Felices Pascuas y Próspero Año Nuevo

A homemade Christmas and New Year card from the family of Peruvian pathologist Dr Oscar Urteaga-Ballon. During the 1960s, Calvin Wells corresponded with him regularly about the anthropology of ancient Andean societies. The front of the postcard shows the elongated head of a Paracas mummy aside a flower and potato plant. This unusual juxtaposition of images is made clear in Urteaga-Ballon’s accompanying correspondence. In ancient Paracas culture it was common practice for the dead to be mummified then buried in a funeral bundle with flowers, fruits and vegetables. However it remains unclear why the doctor thought this was a suitably festive concept for expressing Season’s Greetings.


The Global History of Paleopathology: Pioneers and Prospects Edited by Jane Buikstra, Charlotte Roberts New York, NY: Oxford University Press (2012)

Remembering Calvin

with Dr Keith Manchester

Dr Keith Manchester instigated the academic discipline of human osteology and palaeopathology in the School of Archaeological and Forensic Sciences at the University of Bradford in 1980. He is an Honorary Visiting Professor in Palaeopathology, retired General Medical Practitioner with fifty years’ experience, and author of numerous articles and publications.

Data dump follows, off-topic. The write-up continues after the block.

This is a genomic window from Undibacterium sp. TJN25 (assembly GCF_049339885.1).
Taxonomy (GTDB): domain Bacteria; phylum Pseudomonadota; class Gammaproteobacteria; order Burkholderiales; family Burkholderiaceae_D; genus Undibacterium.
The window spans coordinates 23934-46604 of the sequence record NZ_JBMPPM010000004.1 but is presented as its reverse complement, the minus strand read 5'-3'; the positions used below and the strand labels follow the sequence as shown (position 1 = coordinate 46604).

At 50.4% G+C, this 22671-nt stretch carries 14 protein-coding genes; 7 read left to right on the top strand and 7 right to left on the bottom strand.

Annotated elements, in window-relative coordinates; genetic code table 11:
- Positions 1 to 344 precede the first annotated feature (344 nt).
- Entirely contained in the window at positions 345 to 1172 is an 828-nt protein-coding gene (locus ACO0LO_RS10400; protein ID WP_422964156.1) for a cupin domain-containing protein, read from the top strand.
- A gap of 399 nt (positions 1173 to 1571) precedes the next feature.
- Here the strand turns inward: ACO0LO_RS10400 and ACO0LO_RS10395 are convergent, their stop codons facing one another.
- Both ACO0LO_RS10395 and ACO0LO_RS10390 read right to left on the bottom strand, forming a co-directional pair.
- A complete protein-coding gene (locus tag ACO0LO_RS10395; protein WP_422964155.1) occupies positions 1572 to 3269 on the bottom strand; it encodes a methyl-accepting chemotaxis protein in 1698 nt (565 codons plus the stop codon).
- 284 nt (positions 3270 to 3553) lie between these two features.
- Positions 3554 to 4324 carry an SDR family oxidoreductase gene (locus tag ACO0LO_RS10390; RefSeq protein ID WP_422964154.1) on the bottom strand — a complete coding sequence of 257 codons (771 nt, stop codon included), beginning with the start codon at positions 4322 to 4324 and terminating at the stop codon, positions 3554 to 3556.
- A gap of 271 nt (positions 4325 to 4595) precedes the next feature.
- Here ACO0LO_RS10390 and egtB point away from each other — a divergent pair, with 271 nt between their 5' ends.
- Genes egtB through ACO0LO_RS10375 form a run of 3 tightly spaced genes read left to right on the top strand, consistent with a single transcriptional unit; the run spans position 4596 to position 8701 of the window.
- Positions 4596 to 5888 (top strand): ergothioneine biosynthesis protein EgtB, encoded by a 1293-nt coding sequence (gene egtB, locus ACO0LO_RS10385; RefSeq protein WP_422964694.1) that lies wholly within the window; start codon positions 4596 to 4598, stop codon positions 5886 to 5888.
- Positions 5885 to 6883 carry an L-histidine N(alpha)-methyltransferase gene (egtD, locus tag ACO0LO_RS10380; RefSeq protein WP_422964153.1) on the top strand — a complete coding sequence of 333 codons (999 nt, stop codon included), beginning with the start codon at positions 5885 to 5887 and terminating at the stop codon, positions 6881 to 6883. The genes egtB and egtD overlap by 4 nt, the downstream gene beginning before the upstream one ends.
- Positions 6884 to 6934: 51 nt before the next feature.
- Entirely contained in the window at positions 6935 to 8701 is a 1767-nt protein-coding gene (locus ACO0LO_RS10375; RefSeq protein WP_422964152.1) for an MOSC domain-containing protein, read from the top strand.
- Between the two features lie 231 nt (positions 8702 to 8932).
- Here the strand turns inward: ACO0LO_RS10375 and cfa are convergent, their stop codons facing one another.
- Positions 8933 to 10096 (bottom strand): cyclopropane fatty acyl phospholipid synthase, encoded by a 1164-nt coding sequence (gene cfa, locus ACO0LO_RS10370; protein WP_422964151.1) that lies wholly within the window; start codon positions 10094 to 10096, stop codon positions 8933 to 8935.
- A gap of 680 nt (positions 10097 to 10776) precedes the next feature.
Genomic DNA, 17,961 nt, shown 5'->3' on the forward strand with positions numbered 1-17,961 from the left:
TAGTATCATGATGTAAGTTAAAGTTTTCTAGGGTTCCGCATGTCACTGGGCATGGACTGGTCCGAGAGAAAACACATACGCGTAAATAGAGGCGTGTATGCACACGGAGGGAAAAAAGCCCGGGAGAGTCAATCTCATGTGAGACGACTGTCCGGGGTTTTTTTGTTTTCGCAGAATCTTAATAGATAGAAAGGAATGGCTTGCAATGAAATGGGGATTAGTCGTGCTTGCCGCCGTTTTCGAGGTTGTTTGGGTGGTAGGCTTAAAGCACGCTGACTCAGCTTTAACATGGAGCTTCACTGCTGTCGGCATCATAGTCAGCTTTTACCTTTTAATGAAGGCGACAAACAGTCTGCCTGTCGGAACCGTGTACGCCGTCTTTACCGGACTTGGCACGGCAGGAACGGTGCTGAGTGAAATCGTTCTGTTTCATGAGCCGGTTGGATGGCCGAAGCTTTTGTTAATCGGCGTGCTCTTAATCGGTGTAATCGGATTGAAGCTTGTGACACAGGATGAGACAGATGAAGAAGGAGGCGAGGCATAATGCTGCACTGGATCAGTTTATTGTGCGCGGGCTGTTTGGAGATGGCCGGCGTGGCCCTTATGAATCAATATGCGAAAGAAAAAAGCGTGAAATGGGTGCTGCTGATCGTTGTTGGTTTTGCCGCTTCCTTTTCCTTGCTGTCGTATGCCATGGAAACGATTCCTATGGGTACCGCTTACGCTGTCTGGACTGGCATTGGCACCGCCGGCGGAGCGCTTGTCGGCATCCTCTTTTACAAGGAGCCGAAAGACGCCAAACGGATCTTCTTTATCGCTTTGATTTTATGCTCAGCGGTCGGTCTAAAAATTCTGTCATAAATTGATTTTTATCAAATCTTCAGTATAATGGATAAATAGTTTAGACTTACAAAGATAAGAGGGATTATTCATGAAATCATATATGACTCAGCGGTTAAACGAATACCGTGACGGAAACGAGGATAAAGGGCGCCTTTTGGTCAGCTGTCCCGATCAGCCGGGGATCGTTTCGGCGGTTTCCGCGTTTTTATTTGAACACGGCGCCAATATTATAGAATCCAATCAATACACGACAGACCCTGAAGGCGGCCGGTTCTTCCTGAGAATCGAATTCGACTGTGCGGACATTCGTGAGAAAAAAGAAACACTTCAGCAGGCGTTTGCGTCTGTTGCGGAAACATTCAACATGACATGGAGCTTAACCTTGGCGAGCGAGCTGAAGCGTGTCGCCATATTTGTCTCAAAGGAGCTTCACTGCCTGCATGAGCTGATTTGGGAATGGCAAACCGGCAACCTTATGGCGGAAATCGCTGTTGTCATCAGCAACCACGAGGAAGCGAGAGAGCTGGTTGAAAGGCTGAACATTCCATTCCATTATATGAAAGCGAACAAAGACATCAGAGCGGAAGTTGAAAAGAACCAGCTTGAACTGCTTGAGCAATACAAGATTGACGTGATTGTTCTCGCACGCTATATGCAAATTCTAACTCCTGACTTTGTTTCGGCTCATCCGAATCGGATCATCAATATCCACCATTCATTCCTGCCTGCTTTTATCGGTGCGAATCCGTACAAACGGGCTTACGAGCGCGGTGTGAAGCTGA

Keith 1]
Keith Manchester with graduate student (c1980s)

A close friend of Calvin and Freddie Wells, Keith was instrumental in securing the transfer of the archive collection to the University of Bradford. His expert subject knowledge alongside unique personal connection to the collection means Keith is a significant asset to the Putting Flesh on the Bones project.

Dr Keith Manchester Meg Howe 2017
Keith and BARC Placement Student Meg Howe (2017)

In this interview, Keith talks about Calvin’s background, his friendship with the Wells family, and the story behind the archive collection and library. We also delve into the more controversial and enigmatic aspects of Calvin’s life and legacy.

How did you come to develop a correspondence with Calvin?

I first had contact with Calvin in 1972, seeking his opinion on human skeletal remains recovered in excavations at Sandal Castle. He was immensely helpful and, indeed, very patient with me, not a characteristic for which he was generally known. Our relationship developed and we became close corresponding friends. Sadly, I never got to meet him personally, and he died having just written to me with his terminal cancer diagnosis of carcinoma of the prostate, enumerating, in his matter of fact way, the sites of his skeletal metastases.

Classroom Combined
Calvin conducts a lesson for Toronto school children (c1960s)